Andrew Bablo & Pat Milbery: In A New Light 1 & 2
Murals Are Permanently On View In Crabbe Hall Lobby
The lobby of Crabbe Hall, which houses our Oak Room Gallery and studios, served as a blank slate for duo Andrew Bablo and Pat Milbery to revitalize. The east coast/west coast collaboration between Andrew Bablo and Pat Milbery results in an unprecedented revitalization of Crabbe Hall lobby. Built in 1919, the building houses UNC’s Oak Room Gallery and Visual and Performing Arts studios. Bablo and Milbery were inspired by the architecture and characteristics of the building such as its original oak doors, green marbled baseboards, and sky high arches and wanted their footprint within the space to compliment, not detract, from the classic beauty of the building’s interior.
Pat Milbery is, above all, a creative collaborator, as well known for the large-scale murals he's created alongside some of the most prominent street and graffiti artists in the world as he is for the playful photo shoots and video parts he's participated in as a pro snowboarder. His vivid street art collaborations adorn the walls of dozens of boutiques, breweries, residences, bars, and other businesses in Denver, around the Rocky Mountains, across the country and around the globe, and he's helped curate and create major art installation projects for brands including the Ford Motor Company, X Games, Budweiser, Zumiez, Loveland Ski Area, Wahoo Fish Tacos, and Pabst Blue Ribbon. He has shared snowboard contest podiums with the likes of Shaun White and Travis Rice, and the Snowboard Camp Tour he founded to make freestyle riding more accessible to kids is now entering its second decade. He's also the co-owner of So-Gnar, an umbrella collective responsible for the Snowboard Camp Tour, the So-Gnar streetwear and apparel line he helps design, and the Shredded Beats hip-hop concert series he promotes. He's equally proud of his Minnesota roots and his 17 years of Colorado transplant status, and splits his time between Denver and Golden and wherever his van full of snowboard gear and aerosol cans take him.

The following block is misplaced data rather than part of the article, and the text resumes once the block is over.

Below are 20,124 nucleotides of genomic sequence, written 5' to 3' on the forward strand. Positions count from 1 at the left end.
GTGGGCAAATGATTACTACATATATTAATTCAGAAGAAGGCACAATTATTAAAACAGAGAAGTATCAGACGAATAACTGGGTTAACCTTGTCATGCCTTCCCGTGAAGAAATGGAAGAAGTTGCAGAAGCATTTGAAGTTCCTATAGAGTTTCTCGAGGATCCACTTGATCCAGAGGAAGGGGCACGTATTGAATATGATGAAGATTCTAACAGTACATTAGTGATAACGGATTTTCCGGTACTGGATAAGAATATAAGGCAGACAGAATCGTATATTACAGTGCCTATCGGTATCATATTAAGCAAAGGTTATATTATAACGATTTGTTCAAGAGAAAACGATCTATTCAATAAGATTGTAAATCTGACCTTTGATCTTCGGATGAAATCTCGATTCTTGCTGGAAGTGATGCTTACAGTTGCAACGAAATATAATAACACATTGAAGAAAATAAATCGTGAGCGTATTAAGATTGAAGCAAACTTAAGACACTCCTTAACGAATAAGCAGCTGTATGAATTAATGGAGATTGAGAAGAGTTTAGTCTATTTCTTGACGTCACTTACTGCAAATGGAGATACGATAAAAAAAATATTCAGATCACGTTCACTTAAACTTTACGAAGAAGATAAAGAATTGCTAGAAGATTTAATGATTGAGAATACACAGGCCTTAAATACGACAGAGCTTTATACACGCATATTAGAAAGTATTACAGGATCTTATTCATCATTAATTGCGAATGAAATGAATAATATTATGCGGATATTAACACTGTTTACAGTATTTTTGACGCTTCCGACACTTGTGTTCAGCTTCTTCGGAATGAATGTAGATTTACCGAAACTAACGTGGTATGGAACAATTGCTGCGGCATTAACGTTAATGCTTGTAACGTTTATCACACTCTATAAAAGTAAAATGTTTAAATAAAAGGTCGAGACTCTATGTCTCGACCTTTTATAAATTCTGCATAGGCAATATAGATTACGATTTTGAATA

From design to production, Andrew Bablo builds, crafts and experiments through the use of various media. Seeing no boundaries or limitations, he loves to work interactively, large-scale and in the eye of the public. Bablo started his career in branded and licensed apparel design, working with major league sports teams across the country. He spent years creating garments for several retail brands including Reebok and ’47. Later, Bablo collaborated with the industry’s top artists, athletes and brands as the former Editor-in-Chief of Steez Magazine. Over the course of nine years and 35 issues, Bablo grew the magazine from a black and white photocopier to a major publication, distributing throughout thousands of major newsstands such as Barnes & Noble in the U.S. and Canada. In 2015, Bablo founded Steez Design, bringing his artistic background to the commercial design world. Bablo graduated from Montserrat College of Art in 2007 with a Bachelors Degree in Graphic Design. Currently residing north of Boston, he works as an artist, designer and entrepreneur.